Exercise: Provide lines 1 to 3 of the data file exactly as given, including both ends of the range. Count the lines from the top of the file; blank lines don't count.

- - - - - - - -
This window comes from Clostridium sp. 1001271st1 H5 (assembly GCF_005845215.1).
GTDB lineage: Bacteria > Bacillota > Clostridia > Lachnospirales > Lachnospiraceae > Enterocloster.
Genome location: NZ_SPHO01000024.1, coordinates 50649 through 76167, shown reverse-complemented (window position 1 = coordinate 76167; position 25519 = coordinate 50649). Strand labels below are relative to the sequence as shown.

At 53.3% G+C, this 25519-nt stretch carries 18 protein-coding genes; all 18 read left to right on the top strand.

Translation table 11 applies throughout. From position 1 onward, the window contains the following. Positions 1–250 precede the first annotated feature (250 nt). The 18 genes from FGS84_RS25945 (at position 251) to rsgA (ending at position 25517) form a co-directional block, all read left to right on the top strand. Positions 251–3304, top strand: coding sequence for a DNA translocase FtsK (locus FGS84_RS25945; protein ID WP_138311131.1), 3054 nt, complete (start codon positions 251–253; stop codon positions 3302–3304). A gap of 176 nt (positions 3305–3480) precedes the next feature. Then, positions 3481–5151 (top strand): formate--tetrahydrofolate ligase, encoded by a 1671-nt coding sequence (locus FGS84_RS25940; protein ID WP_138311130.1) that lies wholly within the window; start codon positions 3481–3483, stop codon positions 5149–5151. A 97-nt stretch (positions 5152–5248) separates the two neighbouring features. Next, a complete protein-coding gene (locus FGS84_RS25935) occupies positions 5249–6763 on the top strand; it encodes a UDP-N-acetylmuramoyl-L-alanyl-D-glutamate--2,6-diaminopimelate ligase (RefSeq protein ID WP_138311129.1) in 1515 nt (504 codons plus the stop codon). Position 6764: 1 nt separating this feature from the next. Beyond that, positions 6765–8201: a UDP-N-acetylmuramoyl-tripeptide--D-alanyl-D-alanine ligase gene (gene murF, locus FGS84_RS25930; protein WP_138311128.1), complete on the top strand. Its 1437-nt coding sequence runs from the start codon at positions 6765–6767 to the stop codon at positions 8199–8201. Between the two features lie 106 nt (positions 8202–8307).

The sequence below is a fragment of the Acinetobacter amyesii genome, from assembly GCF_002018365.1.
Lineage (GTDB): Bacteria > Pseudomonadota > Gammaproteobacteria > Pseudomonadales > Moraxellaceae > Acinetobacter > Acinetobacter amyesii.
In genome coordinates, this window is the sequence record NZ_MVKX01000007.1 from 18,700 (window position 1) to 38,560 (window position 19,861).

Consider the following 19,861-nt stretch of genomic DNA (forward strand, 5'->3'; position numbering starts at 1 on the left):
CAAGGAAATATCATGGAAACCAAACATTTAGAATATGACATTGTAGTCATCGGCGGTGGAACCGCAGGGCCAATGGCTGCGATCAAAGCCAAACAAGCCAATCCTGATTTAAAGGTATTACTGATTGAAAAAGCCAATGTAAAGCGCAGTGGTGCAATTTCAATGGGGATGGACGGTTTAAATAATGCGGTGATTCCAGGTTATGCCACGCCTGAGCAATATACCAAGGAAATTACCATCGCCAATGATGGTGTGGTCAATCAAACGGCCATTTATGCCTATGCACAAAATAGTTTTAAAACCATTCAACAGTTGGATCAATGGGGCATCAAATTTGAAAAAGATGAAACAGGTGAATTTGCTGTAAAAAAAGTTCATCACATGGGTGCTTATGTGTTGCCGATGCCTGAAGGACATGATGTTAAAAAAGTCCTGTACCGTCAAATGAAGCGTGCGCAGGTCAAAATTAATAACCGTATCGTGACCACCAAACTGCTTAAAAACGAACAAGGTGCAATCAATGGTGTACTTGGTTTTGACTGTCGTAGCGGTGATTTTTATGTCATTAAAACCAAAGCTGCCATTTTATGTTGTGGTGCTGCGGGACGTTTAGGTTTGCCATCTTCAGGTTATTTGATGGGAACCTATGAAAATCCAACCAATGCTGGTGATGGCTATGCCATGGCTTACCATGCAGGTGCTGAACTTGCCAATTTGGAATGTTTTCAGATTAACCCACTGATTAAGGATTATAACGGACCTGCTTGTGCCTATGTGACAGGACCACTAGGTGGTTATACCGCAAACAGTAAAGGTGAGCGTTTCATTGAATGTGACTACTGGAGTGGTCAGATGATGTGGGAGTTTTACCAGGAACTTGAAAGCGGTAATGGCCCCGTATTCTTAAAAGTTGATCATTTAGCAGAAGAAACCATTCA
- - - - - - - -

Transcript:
This window comes from Clostridium sp. 1001271st1 H5 (assembly GCF_005845215.1).
GTDB lineage: Bacteria > Bacillota > Clostridia > Lachnospirales > Lachnospiraceae > Enterocloster.
Genome location: NZ_SPHO01000024.1, coordinates 50649 through 76167, shown reverse-complemented (window position 1 = coordinate 76167; position 25519 = coordinate 50649). Strand labels below are relative to the sequence as shown.